Vitamin E
Let me move to another example-the fat-soluble vitamins and vitamin E, which is a mixed story. We are familiar with the work of the Shute brothers from London, Ontario in the 1950s. They told us about the important role of the vegetable oil concentrate called tocopherol (from the Greek word “to give birth”), that was found to be absolutely necessary in the birthing of animals. (It has never been identified in humans to have that effect.) The vitamin E family is a series of different molecules. The alpha, beta, gamma, and delta tocopherols, plus the tocotrienols, are extracted at low levels out of oils from soy beans and wheat germ (to name just two) that give rise to vitamin E antioxidant activity potential. The Shutes suggested that vitamin E is very important for the prevention of heart disease. The Nurses’ Health Study, conducted many years later, found that individuals in the highest quintile of dietary vitamin E intake had a nearly 50 percent lower incidence of heart attack. This tended to confirm the Shutes’ epidemiological association between vitamin E and cardioprotection. Many other subsequent small studies were done that implicated, or at least suggested, that vitamin E was cardioprotective.

More recently, larger clinical intervention controlled trials have been done, using a-tocopherol, both the synthetic DL-a- and the natural source RR-tocopherol as the acetate or succinate form. These studies were equivocal, and led to much negative press surrounding vitamin E’s role as either cardioprotective or cancer preventive. For example, one research group published studies indicating that vitamin E, when given along with statins and/or niacin, was not beneficial and they suggested its use should be questioned. That put a stigma on the vitamin E story. Where are we right now as it relates to single nutrient intervention studies-the double-blind, placebo-controlled trials from which we try to ascribe a value or a risk? There is a good article in the Journal of the National Cancer Institute that examines that question6 The author talks about randomized trials of aspirin and vitamin E as potential agents for cancer prevention that draw support from epidemiological and observational evidence. Both aspirin and vitamin E have plausible biological mechanisms as antioxidants. It appears that natural vitamin E has the ability to protect people from cancer and that various aspirin-like derivatives (non-steroidal, anti-inflammatory drugs [NSAIDs]), as well as a proven ability to protect against heart disease and stroke. Could benefit be achieved in reducing the risk to cancer by using aspirin and vitamin E together?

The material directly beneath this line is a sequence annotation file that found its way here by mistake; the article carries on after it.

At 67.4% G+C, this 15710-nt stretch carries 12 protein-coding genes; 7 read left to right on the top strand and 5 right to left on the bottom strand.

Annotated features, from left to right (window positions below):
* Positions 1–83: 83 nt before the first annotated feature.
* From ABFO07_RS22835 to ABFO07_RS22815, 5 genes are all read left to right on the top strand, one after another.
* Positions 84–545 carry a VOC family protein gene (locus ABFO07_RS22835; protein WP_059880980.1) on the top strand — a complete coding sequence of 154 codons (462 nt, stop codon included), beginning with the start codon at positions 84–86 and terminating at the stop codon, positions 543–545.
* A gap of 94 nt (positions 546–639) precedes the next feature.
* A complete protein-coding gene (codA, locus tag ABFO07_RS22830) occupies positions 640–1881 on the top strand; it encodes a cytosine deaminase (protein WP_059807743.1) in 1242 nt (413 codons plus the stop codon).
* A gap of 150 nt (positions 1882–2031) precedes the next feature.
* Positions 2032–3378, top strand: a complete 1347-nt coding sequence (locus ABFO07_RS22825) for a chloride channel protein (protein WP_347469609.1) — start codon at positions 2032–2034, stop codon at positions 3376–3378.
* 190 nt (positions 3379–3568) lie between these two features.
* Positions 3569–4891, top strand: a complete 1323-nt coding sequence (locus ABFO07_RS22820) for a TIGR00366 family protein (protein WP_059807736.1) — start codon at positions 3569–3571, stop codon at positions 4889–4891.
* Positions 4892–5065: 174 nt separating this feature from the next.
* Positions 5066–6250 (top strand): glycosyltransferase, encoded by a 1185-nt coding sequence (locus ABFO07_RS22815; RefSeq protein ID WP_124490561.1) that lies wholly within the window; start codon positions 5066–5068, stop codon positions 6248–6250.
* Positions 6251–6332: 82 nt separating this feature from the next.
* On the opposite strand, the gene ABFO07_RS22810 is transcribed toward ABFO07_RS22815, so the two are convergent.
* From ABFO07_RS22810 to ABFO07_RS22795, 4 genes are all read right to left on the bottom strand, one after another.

A variety of papers have been published recently that examine that question. As reviewed in the Journal of the National Cancer Institute articles, the Journal of the American Medical Association published two papers in the summer of 2005 written by Buring and his colleagues that looked at the interrelationship between aspirin, vitamin E, and cancer.7,8 These were large, randomized control trials as part of the Women’s Health Study protocol. Forty thousand healthy women were randomly assigned to take aspirin, vitamin E, and/or a placebo for ten years in the hope of clarifying what clinical associations might exist between aspirin, vitamin E, and cancer risk. According to the results, no association was found, and the findings raised questions about where to go with these kinds of chemoprevention trials using purified nutrients and/or pharmacological agents.

The Buring studies raised all sorts of questions. Many researchers do not think these studies are the final word. For instance, Dr. Nancy Cook of Brigham and Women’s Hospital, and lead author of one of the two JAMA papers, believes that further aspirin studies may still yield positive results for specific types of cancer. Taking single nutrients out of complex dietary convention and using them in an intervention trial as if they are drugs, may be the wrong way to address the question as to whether nutrients influence disease.

Single-Agent Intervention Trials